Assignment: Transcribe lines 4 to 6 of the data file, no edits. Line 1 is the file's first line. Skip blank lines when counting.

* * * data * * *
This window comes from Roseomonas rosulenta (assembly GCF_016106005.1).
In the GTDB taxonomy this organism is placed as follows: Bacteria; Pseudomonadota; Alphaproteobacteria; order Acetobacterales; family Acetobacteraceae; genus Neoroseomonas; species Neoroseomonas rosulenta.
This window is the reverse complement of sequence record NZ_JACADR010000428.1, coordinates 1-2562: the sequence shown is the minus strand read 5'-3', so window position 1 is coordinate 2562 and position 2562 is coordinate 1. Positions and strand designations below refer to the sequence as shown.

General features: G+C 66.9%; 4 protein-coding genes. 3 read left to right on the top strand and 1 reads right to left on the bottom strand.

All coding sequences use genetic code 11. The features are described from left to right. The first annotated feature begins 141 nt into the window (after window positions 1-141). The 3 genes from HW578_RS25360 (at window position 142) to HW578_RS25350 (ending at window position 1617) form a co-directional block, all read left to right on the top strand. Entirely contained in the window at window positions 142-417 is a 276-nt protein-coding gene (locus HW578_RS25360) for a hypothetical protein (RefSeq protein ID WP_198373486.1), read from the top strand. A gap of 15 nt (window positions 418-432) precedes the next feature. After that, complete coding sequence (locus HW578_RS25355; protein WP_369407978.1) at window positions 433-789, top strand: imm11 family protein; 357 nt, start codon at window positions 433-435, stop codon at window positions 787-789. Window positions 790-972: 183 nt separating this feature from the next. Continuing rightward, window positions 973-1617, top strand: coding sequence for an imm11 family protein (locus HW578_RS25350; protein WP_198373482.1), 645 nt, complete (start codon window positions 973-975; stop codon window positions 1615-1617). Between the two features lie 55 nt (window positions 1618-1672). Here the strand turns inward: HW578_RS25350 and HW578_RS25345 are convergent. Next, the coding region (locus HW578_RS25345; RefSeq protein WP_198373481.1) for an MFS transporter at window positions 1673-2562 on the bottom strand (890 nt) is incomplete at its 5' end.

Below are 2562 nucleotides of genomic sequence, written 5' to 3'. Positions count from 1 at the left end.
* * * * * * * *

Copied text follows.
General features: G+C 66.9%; 4 protein-coding genes. 3 read left to right on the top strand and 1 reads right to left on the bottom strand.

All coding sequences use genetic code 11. The features are described from left to right. The first annotated feature begins 141 nt into the window (after window positions 1-141). The 3 genes from HW578_RS25360 (at window position 142) to HW578_RS25350 (ending at window position 1617) form a co-directional block, all read left to right on the top strand. Entirely contained in the window at window positions 142-417 is a 276-nt protein-coding gene (locus HW578_RS25360) for a hypothetical protein (RefSeq protein ID WP_198373486.1), read from the top strand. A gap of 15 nt (window positions 418-432) precedes the next feature. After that, complete coding sequence (locus HW578_RS25355; protein WP_369407978.1) at window positions 433-789, top strand: imm11 family protein; 357 nt, start codon at window positions 433-435, stop codon at window positions 787-789. Window positions 790-972: 183 nt separating this feature from the next. Continuing rightward, window positions 973-1617, top strand: coding sequence for an imm11 family protein (locus HW578_RS25350; protein WP_198373482.1), 645 nt, complete (start codon window positions 973-975; stop codon window positions 1615-1617). Between the two features lie 55 nt (window positions 1618-1672). Here the strand turns inward: HW578_RS25350 and HW578_RS25345 are convergent. Next, the coding region (locus HW578_RS25345; RefSeq protein WP_198373481.1) for an MFS transporter at window positions 1673-2562 on the bottom strand (890 nt) is incomplete at its 5' end.

Below are 2562 nucleotides of genomic sequence, written 5' to 3'. Positions count from 1 at the left end.